LISBON (Reuters) - Portugal’s largest listed bank, Millennium bcp (BCP.LS), said on Monday a European Union bank health check showed its solvency would deteriorate less than the average for the banks tested, while it also moved a step closer to resuming dividend payouts.
The European Banking Authority on Friday published the results of its stress test of 48 banks in the European Union to check how well their capital reserves could withstand a combination of theoretical market and economic shocks.
Millennium bcp said its common equity Tier 1 capital ratio would drop by 384 points to 9.14 percent under the hypothetical stress scenario. This would compare favorably to an average 410 basis points drop for the 48 banks tested, the bank said.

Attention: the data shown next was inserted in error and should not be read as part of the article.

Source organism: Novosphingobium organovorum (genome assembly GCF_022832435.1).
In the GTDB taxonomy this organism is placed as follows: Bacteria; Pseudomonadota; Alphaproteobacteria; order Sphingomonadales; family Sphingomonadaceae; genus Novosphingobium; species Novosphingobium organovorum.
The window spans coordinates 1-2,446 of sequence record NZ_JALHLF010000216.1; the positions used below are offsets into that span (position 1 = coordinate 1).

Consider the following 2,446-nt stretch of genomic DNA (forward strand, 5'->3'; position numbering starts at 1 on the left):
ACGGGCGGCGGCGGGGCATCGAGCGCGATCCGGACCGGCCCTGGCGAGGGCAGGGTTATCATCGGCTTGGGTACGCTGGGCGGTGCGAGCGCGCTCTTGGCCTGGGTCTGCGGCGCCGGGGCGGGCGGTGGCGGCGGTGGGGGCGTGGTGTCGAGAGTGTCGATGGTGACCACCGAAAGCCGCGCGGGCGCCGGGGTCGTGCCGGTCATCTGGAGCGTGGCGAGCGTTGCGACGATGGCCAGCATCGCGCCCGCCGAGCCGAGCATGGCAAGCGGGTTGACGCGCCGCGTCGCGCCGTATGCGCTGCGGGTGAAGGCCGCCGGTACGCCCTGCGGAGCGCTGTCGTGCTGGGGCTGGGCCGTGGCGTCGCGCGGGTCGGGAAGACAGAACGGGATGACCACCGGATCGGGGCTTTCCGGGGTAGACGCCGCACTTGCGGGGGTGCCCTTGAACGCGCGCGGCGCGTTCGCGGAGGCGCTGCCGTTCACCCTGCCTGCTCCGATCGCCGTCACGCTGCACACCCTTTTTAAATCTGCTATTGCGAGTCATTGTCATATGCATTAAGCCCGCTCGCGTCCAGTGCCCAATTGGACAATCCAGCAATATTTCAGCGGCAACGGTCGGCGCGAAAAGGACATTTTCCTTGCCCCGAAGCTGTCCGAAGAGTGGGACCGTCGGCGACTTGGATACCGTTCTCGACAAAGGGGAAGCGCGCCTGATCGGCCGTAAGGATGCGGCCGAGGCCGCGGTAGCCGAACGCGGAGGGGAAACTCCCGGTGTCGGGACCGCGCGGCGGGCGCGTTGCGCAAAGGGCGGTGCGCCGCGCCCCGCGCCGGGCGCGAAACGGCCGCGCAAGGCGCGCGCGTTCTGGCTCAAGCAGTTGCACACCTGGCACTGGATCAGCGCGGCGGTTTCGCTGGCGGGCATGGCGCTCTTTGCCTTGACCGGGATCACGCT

The bank suffered a long period of losses during the country’s debt crisis in 2010-14 under a heap of bad loans that nearly derailed Portugal’s banking system, but returned to profit in 2015 and has improved its solvency ratios since.
Millennium bcp, whose largest shareholder is China’s Fosun (0656.HK) with a 27 percent stake, has not paid dividends since 2011. In May, the bank said it was likely to resume dividend payouts from next year based on its 2018 results.
On Monday, Millennium bcp shareholders paved the way for future payouts by approving a reduction in the amount of the share capital by around 876 million euros ($999.95 million), without changing the number of shares. That sum is now deemed “distributable capital”.
Also on Monday, bcp’s Polish unit Bank Millennium (MILP.WA) agreed to buy Euro Bank for 1.83 billion zlotys ($484 million) from France’s Societe Generale (SOGN.PA), one of the lowest-scoring banks in the latest stress tests.
The deal ties in with the Portuguese bank’s plan to find new areas of growth.
Reporting By Andrei Khalip. Editing by Jane Merriman